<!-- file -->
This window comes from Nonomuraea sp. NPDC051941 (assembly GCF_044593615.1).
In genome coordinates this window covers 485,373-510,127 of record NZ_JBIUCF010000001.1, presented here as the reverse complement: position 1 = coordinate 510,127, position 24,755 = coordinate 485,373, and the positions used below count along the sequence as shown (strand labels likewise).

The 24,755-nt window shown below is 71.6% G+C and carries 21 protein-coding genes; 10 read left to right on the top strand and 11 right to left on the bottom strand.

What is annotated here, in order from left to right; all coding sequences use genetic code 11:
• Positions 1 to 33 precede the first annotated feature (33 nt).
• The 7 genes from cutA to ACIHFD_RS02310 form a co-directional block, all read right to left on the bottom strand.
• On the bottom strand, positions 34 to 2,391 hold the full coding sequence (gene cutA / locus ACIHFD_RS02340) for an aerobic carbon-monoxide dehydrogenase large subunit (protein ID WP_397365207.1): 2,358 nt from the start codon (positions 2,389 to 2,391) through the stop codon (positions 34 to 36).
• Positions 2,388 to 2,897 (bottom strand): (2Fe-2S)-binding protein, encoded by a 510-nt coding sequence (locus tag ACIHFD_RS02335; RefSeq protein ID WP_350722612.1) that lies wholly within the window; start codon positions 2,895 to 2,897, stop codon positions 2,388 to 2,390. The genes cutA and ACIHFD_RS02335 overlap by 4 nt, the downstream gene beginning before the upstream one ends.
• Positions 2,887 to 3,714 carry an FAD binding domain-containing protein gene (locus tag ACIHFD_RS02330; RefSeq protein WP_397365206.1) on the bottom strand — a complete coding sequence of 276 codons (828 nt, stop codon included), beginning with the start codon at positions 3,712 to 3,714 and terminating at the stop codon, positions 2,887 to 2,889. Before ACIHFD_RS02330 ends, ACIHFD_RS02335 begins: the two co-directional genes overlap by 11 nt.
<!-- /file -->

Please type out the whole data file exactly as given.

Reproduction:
This window comes from Nonomuraea sp. NPDC051941 (assembly GCF_044593615.1).
In genome coordinates this window covers 485,373-510,127 of record NZ_JBIUCF010000001.1, presented here as the reverse complement: position 1 = coordinate 510,127, position 24,755 = coordinate 485,373, and the positions used below count along the sequence as shown (strand labels likewise).

The 24,755-nt window shown below is 71.6% G+C and carries 21 protein-coding genes; 10 read left to right on the top strand and 11 right to left on the bottom strand.

What is annotated here, in order from left to right; all coding sequences use genetic code 11:
• Positions 1 to 33 precede the first annotated feature (33 nt).
• The 7 genes from cutA to ACIHFD_RS02310 form a co-directional block, all read right to left on the bottom strand.
• On the bottom strand, positions 34 to 2,391 hold the full coding sequence (gene cutA / locus ACIHFD_RS02340) for an aerobic carbon-monoxide dehydrogenase large subunit (protein ID WP_397365207.1): 2,358 nt from the start codon (positions 2,389 to 2,391) through the stop codon (positions 34 to 36).
• Positions 2,388 to 2,897 (bottom strand): (2Fe-2S)-binding protein, encoded by a 510-nt coding sequence (locus tag ACIHFD_RS02335; RefSeq protein ID WP_350722612.1) that lies wholly within the window; start codon positions 2,895 to 2,897, stop codon positions 2,388 to 2,390. The genes cutA and ACIHFD_RS02335 overlap by 4 nt, the downstream gene beginning before the upstream one ends.
• Positions 2,887 to 3,714 carry an FAD binding domain-containing protein gene (locus tag ACIHFD_RS02330; RefSeq protein WP_397365206.1) on the bottom strand — a complete coding sequence of 276 codons (828 nt, stop codon included), beginning with the start codon at positions 3,712 to 3,714 and terminating at the stop codon, positions 2,887 to 2,889. Before ACIHFD_RS02330 ends, ACIHFD_RS02335 begins: the two co-directional genes overlap by 11 nt.